No. 1s all out
MELBOURNE • "It's just tennis," Andy Murray said before disappearing into the Melbourne night after losing 5-7, 7-5, 2-6, 4-6 to a player ranked nearly 50 places below him.
All indications had previously suggested he would finally win the Australian Open he craves after losing in five finals - but it was not to be.
Four of those defeats were by Novak Djokovic, who lost in the second round to the world No. 117 Denis Istomin, 67 places below Mischa Zverev, the German who inflicted the pain on Murray over four sets in the fourth round. The Scot had not just lost a match; he had blown a wonderful opportunity.
"I had great success for a number of months," Murray said, reflecting on his rise to No. 1 at the end of last season, when he displaced Djokovic and beat him in the ATP World Tour Finals in London.
"In the biggest events, you want to do your best but that's not been the case here. It happens. I've had tough losses in my career. I've come back from them. This is a tough one."
WINNING IN A DAZE
I was like in a little coma... There were a few points where I didn't know how I pulled it off but somehow I made it.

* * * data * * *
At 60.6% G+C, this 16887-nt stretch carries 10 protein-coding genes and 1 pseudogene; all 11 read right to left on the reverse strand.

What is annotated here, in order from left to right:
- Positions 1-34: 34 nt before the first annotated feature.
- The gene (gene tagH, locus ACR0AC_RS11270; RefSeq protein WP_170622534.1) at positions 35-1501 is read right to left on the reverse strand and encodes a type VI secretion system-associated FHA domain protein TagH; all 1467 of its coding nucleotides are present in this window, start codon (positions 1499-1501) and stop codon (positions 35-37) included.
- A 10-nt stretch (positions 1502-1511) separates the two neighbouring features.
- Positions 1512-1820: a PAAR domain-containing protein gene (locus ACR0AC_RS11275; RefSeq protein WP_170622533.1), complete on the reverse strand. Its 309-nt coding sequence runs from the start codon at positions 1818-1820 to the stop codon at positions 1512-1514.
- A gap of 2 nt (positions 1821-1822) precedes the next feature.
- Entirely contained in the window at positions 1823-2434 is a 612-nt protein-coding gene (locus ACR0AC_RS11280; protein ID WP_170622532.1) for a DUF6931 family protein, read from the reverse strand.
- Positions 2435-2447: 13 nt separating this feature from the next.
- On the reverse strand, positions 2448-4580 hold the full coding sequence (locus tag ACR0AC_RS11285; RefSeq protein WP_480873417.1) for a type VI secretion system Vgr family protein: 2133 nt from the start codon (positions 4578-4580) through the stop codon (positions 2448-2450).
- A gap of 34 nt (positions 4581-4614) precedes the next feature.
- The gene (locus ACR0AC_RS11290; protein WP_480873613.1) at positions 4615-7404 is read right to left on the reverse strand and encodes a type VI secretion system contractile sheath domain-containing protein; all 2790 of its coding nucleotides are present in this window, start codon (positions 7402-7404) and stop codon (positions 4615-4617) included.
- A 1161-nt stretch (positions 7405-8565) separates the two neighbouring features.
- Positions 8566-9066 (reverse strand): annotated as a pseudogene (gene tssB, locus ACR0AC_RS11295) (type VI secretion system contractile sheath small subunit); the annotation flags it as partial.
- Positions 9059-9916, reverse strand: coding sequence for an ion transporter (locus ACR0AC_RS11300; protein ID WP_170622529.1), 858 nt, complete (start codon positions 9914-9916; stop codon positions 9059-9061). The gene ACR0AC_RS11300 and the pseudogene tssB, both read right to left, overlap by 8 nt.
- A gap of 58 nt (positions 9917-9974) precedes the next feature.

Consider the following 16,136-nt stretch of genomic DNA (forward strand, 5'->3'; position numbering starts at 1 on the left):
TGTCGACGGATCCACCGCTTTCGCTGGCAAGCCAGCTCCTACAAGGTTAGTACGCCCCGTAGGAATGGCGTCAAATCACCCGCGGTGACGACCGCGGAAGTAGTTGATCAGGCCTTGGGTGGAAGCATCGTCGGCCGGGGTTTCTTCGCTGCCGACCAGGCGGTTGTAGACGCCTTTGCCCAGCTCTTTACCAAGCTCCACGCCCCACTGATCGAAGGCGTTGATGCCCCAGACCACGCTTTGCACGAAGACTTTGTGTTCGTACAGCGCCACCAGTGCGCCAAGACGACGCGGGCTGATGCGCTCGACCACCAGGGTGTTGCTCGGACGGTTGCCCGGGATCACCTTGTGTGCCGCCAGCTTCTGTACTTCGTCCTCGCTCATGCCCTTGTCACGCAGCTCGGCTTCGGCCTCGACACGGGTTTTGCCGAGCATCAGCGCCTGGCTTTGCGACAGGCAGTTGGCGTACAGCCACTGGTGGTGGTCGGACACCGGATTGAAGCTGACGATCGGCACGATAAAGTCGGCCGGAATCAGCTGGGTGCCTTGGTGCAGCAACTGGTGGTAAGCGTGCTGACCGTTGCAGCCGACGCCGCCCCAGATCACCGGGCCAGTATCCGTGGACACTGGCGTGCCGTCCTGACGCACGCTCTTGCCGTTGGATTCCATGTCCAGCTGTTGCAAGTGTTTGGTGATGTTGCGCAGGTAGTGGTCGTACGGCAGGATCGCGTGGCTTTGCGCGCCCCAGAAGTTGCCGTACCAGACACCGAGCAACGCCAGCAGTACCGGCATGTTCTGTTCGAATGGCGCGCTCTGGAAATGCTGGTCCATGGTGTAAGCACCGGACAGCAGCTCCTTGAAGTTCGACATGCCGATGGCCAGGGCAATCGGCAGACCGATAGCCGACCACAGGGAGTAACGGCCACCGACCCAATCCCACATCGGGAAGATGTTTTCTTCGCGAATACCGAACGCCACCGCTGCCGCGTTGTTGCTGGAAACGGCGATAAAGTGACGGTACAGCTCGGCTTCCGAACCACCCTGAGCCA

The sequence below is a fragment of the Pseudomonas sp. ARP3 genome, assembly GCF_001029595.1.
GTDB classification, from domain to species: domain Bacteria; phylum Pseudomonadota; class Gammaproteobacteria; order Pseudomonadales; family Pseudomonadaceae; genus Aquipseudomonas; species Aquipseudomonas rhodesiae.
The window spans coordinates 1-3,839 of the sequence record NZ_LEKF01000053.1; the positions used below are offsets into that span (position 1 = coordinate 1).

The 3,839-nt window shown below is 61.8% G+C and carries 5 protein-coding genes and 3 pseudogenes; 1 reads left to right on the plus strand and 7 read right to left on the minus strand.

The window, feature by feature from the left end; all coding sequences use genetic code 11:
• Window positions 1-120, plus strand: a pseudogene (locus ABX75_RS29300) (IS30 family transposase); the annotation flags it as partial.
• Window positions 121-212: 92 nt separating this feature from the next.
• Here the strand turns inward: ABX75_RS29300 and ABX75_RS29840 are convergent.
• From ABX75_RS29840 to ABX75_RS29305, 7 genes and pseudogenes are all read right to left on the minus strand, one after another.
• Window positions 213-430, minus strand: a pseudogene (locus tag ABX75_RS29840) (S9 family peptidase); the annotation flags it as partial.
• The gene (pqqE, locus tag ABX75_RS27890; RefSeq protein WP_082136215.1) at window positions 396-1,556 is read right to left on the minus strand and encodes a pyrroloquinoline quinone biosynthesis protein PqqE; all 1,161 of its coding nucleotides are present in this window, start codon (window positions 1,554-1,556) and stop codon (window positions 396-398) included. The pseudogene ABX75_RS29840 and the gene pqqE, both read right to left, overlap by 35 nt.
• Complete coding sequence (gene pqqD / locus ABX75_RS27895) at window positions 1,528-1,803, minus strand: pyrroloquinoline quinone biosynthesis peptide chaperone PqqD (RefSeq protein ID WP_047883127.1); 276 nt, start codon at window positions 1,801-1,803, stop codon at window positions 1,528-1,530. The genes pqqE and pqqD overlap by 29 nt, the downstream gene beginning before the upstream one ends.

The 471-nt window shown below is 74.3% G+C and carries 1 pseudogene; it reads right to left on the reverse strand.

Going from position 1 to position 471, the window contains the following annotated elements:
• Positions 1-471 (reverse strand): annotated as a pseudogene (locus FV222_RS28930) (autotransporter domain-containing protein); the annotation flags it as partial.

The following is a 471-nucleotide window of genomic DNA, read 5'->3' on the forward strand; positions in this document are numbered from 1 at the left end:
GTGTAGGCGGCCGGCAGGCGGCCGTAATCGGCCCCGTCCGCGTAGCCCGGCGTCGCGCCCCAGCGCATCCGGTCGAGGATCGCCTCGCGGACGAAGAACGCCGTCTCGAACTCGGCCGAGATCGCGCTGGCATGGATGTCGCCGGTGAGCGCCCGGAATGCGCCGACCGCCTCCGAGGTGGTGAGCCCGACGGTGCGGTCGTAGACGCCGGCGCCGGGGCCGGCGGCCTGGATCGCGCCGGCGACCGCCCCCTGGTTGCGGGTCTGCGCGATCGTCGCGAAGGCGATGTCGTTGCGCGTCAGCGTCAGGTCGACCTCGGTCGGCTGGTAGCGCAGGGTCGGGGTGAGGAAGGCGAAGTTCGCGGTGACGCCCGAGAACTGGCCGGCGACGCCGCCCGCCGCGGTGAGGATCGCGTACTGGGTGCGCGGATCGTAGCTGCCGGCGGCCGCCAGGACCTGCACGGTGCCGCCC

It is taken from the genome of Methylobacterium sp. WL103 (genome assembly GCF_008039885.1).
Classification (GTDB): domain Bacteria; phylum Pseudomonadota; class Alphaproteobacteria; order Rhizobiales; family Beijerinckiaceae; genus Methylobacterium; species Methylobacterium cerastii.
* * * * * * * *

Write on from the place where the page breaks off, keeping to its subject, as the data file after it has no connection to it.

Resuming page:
MISCHA ZVEREV, on knocking out world No. 1 Andy Murray for a place in the last eight.
The world No. 1 was supposed to play the world No. 2 Djokovic, in the final, and neither was scripted to go out before the quarter-finals to a pair of seasoned hustlers. The last time that happened was at Roland Garros 13 years ago.
Like Istomin, Zverev could hardly contain his delight. He described it as: "Definitely the best match of my life, not only because it was a best-of-five-sets match, it was at a Slam. It was just incredible."
It was a victory, too, for conviction over doubt.
"I believed in myself," Zverev said. "I believed in my game. I believed that playing serve and volley against him and slicing a lot, trying to destroy his rhythm, was going to work, which it did in the end."
Tiredness might be an issue for Murray, and he has the Davis Cup up next, although it would not be the best look if a player just knighted in part for his services to the British game chose not to lead the national team, having been unexpectedly given such a good amount of time to recover and prepare.
He added: "The off-season for me was fairly short just because I had to take a decent break after the Tour Finals but it was a great way to finish last year. I was full of confidence coming into the beginning of this year. I prepared as best as I could."
As did all the players, from the elite to the lucky losers and qualifiers, most of whom went home early.
But the Briton has the support of one of the game's greats in his quest to finally win Down Under.
"It was tough for Andy," Roger Federer said courtside after his 6-7 (4-7), 6-4, 6-1, 4-6, 6-3 over Kei Nishikori.
"But he'll be back. I'm sure he'll win this title one day."